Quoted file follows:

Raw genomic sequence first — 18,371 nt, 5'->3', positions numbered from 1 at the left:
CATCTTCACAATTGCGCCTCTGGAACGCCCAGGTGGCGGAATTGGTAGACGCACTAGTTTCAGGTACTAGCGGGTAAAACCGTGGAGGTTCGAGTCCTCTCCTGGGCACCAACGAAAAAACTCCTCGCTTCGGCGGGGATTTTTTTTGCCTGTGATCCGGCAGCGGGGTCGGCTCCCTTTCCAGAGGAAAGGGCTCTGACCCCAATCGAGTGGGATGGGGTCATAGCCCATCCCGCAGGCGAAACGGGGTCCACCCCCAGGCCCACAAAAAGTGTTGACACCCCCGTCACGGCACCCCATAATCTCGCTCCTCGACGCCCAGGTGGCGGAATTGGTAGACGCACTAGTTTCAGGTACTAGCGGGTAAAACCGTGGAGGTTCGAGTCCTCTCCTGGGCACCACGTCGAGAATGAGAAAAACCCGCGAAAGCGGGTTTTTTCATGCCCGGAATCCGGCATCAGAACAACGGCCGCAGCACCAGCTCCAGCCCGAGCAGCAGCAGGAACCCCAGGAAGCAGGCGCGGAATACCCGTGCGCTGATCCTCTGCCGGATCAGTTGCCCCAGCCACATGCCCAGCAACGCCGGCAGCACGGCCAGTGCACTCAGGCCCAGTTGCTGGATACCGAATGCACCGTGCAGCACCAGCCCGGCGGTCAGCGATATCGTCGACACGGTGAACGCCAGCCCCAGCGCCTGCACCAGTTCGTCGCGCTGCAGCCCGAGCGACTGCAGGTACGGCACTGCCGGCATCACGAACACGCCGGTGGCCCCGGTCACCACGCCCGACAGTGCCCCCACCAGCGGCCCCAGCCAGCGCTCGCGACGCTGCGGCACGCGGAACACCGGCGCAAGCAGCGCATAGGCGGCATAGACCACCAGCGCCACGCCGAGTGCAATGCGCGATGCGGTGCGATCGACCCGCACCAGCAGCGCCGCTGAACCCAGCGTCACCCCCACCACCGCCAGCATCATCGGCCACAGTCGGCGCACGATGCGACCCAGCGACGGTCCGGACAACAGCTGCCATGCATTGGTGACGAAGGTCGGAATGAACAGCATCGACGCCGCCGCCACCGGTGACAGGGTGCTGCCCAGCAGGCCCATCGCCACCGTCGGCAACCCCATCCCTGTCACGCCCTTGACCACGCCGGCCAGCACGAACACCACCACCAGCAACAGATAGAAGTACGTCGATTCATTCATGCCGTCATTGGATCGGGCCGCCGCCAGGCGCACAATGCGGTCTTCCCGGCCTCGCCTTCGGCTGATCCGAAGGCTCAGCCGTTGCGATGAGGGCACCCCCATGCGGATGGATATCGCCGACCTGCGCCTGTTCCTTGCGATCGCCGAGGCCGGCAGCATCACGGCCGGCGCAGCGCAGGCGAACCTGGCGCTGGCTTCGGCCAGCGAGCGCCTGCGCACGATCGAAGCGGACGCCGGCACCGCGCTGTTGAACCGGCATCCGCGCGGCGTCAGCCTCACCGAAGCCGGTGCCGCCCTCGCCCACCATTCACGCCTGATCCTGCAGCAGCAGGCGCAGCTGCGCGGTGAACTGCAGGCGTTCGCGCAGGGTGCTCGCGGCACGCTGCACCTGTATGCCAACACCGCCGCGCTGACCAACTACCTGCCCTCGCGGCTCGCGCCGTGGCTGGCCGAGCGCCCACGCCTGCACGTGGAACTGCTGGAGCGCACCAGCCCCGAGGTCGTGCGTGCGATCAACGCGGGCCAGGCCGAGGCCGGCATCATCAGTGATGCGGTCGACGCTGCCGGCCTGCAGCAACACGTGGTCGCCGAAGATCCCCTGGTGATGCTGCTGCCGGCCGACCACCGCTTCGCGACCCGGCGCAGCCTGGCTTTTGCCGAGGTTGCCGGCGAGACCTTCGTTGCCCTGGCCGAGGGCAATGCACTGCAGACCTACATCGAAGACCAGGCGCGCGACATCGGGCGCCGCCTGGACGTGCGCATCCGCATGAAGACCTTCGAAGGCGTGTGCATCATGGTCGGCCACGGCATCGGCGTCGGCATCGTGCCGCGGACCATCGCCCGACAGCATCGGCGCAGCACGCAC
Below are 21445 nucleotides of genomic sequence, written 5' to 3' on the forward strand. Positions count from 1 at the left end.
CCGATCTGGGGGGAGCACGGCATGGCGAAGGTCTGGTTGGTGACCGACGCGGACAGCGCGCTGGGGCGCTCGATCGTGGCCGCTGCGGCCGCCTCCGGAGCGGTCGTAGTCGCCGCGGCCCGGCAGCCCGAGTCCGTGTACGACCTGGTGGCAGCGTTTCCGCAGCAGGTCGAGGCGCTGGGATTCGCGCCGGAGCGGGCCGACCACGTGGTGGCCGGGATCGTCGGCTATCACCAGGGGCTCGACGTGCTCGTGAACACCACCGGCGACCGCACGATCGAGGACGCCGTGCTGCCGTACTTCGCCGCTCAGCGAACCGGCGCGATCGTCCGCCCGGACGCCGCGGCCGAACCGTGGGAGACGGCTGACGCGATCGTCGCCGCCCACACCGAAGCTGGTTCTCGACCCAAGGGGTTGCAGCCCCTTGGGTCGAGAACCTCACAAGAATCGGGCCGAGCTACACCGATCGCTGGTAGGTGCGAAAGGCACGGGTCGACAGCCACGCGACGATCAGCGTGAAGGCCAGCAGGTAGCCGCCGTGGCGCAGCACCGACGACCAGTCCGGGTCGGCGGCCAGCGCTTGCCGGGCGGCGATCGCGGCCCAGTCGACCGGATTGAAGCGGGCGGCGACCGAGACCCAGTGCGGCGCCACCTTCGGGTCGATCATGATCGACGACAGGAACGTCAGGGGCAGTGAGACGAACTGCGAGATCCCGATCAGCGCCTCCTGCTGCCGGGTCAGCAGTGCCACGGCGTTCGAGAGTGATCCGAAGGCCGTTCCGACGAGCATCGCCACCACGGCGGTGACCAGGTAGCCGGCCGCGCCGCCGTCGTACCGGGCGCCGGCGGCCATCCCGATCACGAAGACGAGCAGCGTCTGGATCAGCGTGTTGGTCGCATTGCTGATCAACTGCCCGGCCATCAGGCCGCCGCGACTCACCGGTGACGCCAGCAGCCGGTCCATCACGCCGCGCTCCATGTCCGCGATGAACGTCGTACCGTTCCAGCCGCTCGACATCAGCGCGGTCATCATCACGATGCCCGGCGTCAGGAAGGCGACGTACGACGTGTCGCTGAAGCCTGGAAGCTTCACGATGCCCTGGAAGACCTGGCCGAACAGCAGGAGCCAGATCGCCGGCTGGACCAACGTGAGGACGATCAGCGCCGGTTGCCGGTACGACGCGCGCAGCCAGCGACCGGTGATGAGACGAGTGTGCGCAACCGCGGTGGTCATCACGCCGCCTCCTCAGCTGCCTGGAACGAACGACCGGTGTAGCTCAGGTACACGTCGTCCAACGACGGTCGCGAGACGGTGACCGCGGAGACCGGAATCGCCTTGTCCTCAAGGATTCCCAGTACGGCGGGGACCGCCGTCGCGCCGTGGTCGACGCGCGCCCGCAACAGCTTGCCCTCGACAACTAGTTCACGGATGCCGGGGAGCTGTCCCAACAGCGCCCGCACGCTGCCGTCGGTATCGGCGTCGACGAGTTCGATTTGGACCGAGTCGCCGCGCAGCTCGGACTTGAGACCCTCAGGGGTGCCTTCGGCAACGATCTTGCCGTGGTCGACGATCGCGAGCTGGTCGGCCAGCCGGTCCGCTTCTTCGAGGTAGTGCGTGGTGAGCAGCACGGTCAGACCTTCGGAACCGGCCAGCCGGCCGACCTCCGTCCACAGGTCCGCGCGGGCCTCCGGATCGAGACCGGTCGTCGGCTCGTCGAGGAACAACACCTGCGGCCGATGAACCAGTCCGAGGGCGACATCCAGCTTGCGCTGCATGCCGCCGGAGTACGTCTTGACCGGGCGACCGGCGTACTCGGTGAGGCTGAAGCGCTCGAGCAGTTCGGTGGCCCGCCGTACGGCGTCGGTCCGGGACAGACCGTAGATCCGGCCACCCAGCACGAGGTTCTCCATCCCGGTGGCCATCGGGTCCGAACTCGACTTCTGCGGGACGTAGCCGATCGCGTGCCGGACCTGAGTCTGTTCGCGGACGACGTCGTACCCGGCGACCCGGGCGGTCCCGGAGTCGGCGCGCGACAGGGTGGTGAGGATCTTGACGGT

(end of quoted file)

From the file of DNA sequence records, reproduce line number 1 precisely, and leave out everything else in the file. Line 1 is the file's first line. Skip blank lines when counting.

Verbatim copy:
Raw genomic sequence first — 18,371 nt, 5'->3', positions numbered from 1 at the left: